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Dual Eligible Demonstrations: The Beneficiary Perspective

Mary Francis, age 88, Virginia

8766 - Mary FrancesFifteen years ago, Mary Francis moved from Oklahoma, where she was retired after working as a cook in a restaurant, to live with her daughter, Mary, in Virginia. She had had a stroke, which left her with little muscle control in her left leg. She uses a walker and is prone to falls and bone fractures. She still has pins in one knee because of a fall. Mary Francis has had a few surgeries over the years. She has hypertension and advanced glaucoma and is followed for a heart murmur.

Mary Francis has been attending the same adult day health center for 15 years. She participates in all of the activities that are offered and says she enjoys every one of them. She is proud to have attended the center longer than anyone else. She also receives 44 hours per week of home health services, including help with dressing, preparing meals, and grocery shopping. Her granddaughter is available to provide respite care. In describing her situation, Mary Francis says, “I’m loved.”

She and her daughter first heard about the demonstration at a meeting sponsored by the adult day health center. Representatives from the state as well as the participating health plans made presentations. Mary and her mother were drawn to the demonstration because of the extra benefits, such as podiatry, that were available and the promise of care coordination. They said it was also reassuring to know that they could leave the program if they did not like it. Mary chose a health plan after she determined that all of her mother’s doctors were in the plan’s network. In making the choice, she contacted a counselor from Virginia’s state health insurance assistance program for Medicare beneficiaries. The counselor had made a presentation at the introductory session and provided her contact information.

The Care Coordinator “was really good… When she was first assigned, she went with me to meet Mama’s primary care physician just so she could let them know who she was and what Services she was going to be providing.”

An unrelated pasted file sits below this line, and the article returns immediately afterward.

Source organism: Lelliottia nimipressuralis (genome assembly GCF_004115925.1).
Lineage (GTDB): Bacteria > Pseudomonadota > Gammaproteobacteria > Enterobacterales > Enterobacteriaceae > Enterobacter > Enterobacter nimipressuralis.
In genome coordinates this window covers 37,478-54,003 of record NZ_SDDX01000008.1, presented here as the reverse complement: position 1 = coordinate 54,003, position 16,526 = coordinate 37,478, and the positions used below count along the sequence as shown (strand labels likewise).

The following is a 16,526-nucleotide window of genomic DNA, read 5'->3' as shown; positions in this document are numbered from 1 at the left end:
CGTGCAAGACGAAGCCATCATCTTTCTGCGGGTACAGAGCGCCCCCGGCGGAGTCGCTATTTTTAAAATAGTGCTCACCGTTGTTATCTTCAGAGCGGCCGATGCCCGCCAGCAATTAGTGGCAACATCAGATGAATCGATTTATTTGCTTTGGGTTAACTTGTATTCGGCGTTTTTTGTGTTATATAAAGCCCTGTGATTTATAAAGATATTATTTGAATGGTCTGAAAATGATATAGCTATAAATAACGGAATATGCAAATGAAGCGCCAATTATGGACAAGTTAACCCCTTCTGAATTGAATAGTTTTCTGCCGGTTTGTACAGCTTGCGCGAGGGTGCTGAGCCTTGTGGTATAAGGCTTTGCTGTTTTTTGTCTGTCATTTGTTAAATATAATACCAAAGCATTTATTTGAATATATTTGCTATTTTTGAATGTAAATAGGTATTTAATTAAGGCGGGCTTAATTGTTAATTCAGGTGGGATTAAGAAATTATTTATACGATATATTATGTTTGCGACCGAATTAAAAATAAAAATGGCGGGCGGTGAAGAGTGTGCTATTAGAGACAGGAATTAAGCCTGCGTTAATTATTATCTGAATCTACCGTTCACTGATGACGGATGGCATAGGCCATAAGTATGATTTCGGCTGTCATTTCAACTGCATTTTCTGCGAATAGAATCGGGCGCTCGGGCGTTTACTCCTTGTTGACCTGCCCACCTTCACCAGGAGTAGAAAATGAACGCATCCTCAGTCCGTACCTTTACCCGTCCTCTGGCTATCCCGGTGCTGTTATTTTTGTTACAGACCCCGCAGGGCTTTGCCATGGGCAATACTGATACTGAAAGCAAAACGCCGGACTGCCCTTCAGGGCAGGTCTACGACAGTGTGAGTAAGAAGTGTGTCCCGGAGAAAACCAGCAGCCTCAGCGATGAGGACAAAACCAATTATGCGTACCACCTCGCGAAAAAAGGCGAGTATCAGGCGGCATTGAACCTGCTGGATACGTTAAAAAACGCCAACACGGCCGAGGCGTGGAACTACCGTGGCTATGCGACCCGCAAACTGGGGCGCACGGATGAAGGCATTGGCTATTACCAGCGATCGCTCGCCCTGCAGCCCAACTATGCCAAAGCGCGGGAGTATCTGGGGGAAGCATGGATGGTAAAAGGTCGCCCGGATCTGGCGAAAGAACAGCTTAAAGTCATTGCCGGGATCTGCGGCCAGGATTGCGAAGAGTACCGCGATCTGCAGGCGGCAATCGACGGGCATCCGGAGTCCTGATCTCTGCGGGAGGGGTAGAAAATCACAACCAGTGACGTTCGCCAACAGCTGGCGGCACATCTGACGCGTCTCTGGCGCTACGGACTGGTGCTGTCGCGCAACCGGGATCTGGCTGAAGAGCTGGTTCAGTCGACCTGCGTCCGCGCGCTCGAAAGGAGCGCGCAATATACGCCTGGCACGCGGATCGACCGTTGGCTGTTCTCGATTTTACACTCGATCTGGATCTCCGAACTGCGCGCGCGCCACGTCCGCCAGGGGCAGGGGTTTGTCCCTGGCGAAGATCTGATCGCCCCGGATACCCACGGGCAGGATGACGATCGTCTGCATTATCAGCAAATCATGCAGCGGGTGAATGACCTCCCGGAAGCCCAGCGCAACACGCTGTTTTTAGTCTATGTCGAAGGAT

Shortly after she enrolled, a care coordinator visited Mary Francis at home to conduct an assessment, including a review of her prescription medications. The coordinator also called to check on Mary Francis at least once a month. Mary was particularly pleased that the coordinator was available to help arrange care for her mother after she fell, had to go to the emergency room, and needed rehabilitation services. In the past, Mary said, she would have had to make all of those arrangements. She appreciated the help.

The only “glitch” that Mary Francis encountered was that she lost eligibility for the demonstration for 45 days because of an administrative error related to her Medicaid eligibility. Although her daughter submitted the Medicaid eligibility renewal paperwork before the deadline, it was not processed on time, and therefore, Mary Francis lost her dual eligibility status and was removed from the demonstration. Mary was able to re-establish her mother’s Medicaid eligibility and to re-enroll her in the demonstration with help from the social worker at the adult day health center. They are hoping to be able to continue working with the same care coordinator who already knows Mary Francis and has been so helpful, but they do not know yet whether that will be possible after the gap in coverage.

Eric, 31, Virginia John, age 41, Ohio

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Filling the need for trusted information on national health issues, the Kaiser Family Foundation is a nonprofit organization based in Menlo Park, California.